The following chromatograms of Fractions KM and KF showed the presence of only one peak at a retention time of approximately 8.1–8.2 sec. The retention time coincides with the one obtained by chromatography of a commercial product, Gonal-F (Serono) containing recombinant FSH. (See FIGS. 7, 8 and 9)

2.7.e) Protein Dosage:

Method: The method of Lowry [Journal of Biological Chemistry 193, 265 (1951)] with a Folin-Ciocalteu reactive, and a standard curve of albumin.

Results: The protein percentage for both fractions KM and KF indicated in examples 1 and 2 was approximately 77%.

2.7.f) Biological Potency Dosage in Animals.

As it was previously reported in section 2.5, fractions KM and KF were biologically analyzed in rats.

Methods:

2.7.f.1) FSH Biological Potency Dosage

The Steelman-Pohley method [Steelman, S. L. & Pohley, F. M., Endocrinology 53, 604 (1953)] of ovarian weight increase was used in immature 21–24 days-old female rats, injected with three doses of a product containing FSH. The doses should keep a ratio such that the difference between the logarithms of the greater dose and the medium dose is equal to the difference between the logarithms of the medium dose and the smaller dose. Animal lots were used in which the weight difference between the heaviest and the lightest animal was not more than 10 grams. The animals were injected subcutaneously during three days with three different doses of the sample dissolved in phosphate/albumin buffer and the corresponding doses of a standard. On the fifth day the animals were sacrificed, the ovaries were extracted and weighted. The data obtained with sample were compared with the data obtained with the standard and the potency of the different samples was calculated using the statistical scheme indicated for the analysis of a sample against standard in a 3×3 test (see Biological Analysis of USP XXIII).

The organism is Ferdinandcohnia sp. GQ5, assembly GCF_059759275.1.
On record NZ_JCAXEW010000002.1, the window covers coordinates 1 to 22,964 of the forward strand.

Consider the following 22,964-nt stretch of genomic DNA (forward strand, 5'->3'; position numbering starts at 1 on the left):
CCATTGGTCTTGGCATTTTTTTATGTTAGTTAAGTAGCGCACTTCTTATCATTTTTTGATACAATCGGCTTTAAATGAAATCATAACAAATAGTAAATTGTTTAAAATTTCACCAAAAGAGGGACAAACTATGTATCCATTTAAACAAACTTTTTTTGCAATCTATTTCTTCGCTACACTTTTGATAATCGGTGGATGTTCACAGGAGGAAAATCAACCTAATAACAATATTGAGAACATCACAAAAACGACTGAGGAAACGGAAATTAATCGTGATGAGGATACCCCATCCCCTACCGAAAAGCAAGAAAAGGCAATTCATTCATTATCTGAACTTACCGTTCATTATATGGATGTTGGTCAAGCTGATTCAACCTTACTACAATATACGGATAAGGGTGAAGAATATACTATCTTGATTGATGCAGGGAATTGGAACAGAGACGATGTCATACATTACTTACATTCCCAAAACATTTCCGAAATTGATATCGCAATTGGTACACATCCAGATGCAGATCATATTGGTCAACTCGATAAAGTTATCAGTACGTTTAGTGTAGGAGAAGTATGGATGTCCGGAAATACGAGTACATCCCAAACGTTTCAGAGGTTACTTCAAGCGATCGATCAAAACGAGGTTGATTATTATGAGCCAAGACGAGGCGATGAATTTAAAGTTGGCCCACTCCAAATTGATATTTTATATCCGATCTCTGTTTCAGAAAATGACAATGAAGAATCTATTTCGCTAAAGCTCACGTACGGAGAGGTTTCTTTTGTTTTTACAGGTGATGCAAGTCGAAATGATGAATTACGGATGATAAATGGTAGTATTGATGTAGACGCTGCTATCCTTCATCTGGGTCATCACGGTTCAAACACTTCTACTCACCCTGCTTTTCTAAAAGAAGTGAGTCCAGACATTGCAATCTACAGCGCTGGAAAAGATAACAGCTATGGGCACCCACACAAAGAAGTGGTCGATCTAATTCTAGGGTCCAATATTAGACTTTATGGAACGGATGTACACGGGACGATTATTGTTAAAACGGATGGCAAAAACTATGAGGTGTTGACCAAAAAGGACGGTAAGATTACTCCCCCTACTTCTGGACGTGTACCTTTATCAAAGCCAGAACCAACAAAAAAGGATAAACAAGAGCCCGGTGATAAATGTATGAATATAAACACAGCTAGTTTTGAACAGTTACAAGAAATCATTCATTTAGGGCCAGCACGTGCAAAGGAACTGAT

2.7.f.2) LH Biological Potency Dosage

The method of weight increase of seminal vesicle in immature 21–24 days-old male rats injected with three doses of a product containing LH was used. The three doses should keep a ratio such that the difference between the logarithms of the greater dose and the medium dose is equal to the difference between the logarithms of the medium dose and the smaller dose. Animal lots were used in which the weight difference between the heaviest and the lightest animal was not more than 10 grams. The animals were injected subcutaneously during four days with three different doses of the sample dissolved in phosphate/albumin buffer and the corresponding doses of a standard. On the fifth day the animals were sacrificed, the seminal vesicles were extracted and weighted. The data obtained with sample were compared with the data obtained with the standard and the potency of the different samples was calculated using the statistical scheme indicated for the analysis of a sample against standard in a 3×3 test (see Biological Analysis of USP XXIII).

The standard used was a sample of Menotropins calibrated against the 3rd international standard of urinary FSH and LH prepared by the NIBSC (National Institute of Biological Standards and Control—Great Britain) depending on the WHO (World Health Organization).

Example 3

Pharmaceutical Preparations

Highly purified injectable menotropins specialty: